Reactive couples very much want to move out of what seems to be these inevitable cycles of painful escalation, yet seem really unable to do so.
These couples need more than intimacy-building or communication techniques on how to improve their love relationships.
Her thoughts produce a story which goes like this: “ I can’t stand how selfish he is… Her stomach tightens, tension in her throat intensifies.
He reaches out to Susan, eager to give her a hug and share travel details with her.
She pushes him away with her expression and he blurts out “What the hell is the matter with you ..
When I experience harshness, criticism and invalidation, its like salt on an open wound.
Over time the pain and suffering which partners endure creates distance, isolation and lonliness.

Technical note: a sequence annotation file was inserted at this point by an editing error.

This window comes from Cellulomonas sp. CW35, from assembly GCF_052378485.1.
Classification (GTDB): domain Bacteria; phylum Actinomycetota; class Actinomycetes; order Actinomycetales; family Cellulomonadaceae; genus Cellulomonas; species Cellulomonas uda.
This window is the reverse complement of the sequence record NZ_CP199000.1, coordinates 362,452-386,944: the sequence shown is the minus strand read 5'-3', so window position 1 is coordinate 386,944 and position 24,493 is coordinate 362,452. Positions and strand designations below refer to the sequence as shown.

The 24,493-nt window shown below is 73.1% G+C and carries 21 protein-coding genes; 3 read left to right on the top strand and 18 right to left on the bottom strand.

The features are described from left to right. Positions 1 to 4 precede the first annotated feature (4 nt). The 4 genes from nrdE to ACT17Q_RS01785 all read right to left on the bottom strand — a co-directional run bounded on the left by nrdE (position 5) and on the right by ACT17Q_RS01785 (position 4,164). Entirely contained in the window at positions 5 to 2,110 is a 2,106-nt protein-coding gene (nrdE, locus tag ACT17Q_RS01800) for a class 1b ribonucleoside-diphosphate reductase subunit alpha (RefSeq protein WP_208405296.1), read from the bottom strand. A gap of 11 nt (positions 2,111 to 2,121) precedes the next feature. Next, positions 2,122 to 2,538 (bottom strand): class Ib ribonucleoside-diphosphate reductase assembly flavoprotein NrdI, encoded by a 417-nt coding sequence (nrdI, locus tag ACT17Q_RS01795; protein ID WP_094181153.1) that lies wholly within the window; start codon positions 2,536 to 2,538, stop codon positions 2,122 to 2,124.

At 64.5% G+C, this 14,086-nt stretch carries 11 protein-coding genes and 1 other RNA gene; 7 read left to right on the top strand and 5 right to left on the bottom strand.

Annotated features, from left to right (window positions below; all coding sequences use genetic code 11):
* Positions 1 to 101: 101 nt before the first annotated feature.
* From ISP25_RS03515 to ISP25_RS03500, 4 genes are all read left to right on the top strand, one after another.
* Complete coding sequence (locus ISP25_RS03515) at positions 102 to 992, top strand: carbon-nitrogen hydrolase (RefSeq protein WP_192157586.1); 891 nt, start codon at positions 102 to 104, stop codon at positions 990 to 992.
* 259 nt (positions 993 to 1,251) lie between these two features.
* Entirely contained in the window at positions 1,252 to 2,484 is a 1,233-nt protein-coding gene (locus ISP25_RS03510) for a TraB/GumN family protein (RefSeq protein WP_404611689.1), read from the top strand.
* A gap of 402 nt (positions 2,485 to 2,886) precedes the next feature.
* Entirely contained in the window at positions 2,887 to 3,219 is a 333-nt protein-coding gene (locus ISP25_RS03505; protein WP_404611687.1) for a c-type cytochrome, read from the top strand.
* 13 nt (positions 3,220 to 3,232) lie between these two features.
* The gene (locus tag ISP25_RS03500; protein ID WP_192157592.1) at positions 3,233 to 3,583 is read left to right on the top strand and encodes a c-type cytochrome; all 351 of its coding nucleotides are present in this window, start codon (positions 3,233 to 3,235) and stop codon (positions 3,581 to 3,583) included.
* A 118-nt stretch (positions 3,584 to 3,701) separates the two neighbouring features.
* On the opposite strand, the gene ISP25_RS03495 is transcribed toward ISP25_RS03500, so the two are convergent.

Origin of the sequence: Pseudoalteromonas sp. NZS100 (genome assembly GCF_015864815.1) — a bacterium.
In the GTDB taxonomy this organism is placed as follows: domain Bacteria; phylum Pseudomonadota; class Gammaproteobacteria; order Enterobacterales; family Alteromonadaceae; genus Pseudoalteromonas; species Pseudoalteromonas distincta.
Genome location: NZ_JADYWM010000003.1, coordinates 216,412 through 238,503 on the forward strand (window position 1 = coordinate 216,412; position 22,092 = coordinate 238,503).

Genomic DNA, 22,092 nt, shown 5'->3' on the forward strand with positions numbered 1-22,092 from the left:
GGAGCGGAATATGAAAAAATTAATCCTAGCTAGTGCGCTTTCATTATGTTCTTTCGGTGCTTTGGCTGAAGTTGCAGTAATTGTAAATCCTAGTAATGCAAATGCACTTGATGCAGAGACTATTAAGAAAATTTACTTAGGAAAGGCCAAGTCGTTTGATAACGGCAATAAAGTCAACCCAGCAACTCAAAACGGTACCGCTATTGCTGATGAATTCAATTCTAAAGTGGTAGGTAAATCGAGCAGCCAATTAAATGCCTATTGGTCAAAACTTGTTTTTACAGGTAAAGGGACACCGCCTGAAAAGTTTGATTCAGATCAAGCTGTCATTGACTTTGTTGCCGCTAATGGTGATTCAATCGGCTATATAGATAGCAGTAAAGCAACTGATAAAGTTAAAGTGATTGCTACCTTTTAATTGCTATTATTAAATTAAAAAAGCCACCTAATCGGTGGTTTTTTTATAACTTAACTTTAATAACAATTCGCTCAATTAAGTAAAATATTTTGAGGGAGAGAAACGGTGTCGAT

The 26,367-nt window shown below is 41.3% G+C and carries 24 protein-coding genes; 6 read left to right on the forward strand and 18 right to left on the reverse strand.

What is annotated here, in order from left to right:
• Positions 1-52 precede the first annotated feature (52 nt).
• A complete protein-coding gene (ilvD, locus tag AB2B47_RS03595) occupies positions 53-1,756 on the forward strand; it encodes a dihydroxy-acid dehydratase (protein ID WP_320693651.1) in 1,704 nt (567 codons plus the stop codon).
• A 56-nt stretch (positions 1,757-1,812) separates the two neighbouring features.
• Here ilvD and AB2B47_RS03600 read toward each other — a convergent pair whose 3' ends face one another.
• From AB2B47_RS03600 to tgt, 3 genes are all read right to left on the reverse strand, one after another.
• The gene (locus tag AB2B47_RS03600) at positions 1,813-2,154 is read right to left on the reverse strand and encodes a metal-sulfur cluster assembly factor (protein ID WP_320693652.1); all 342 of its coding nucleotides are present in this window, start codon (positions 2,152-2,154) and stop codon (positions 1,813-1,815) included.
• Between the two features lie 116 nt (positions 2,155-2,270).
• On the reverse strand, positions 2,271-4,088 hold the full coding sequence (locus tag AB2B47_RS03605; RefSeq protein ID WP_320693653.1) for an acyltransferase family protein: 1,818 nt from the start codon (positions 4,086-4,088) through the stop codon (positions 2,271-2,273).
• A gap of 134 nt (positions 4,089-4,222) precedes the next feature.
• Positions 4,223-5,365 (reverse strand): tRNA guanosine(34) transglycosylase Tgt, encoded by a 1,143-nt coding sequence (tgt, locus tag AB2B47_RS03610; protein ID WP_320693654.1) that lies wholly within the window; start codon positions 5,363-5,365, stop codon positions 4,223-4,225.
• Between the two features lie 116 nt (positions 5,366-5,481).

By Leslie Becker-Phelps, Ph D Every relationship has troubled stretches when partners disagree – but not every couple handles disagreements the same way.
Since the way a couple handles conflict can shape their relationship (and their odds for a future together), it’s a good idea to consider what kind of approach you and your partner are taking – and what that approach says about your relationship as a whole.Over the past years, I’ve been using “The High Conflict Couple – a Dialectical Behavior Therapy guide to finding Peace, Intimacy and Validation” by Alan Fruzetti in my work with couples struggling with high levels of painful and unproductive conflict.This approach provides an outstanding set of strategies and approaches which are taught in the couples and marriage counseling sessions.Though every couple’s specific approach to conflict is unique, John Gottman, a researcher who explores the dynamics between partners, has found that couples with healthy relationships typically fall into one of three general categories: validating, volatile, and conflict-avoiding.He found that other couples who use a style of disagreeing that he calls “hostile” often divorce or break-up.If you can’t do this on your own, you may need the help of a therapist.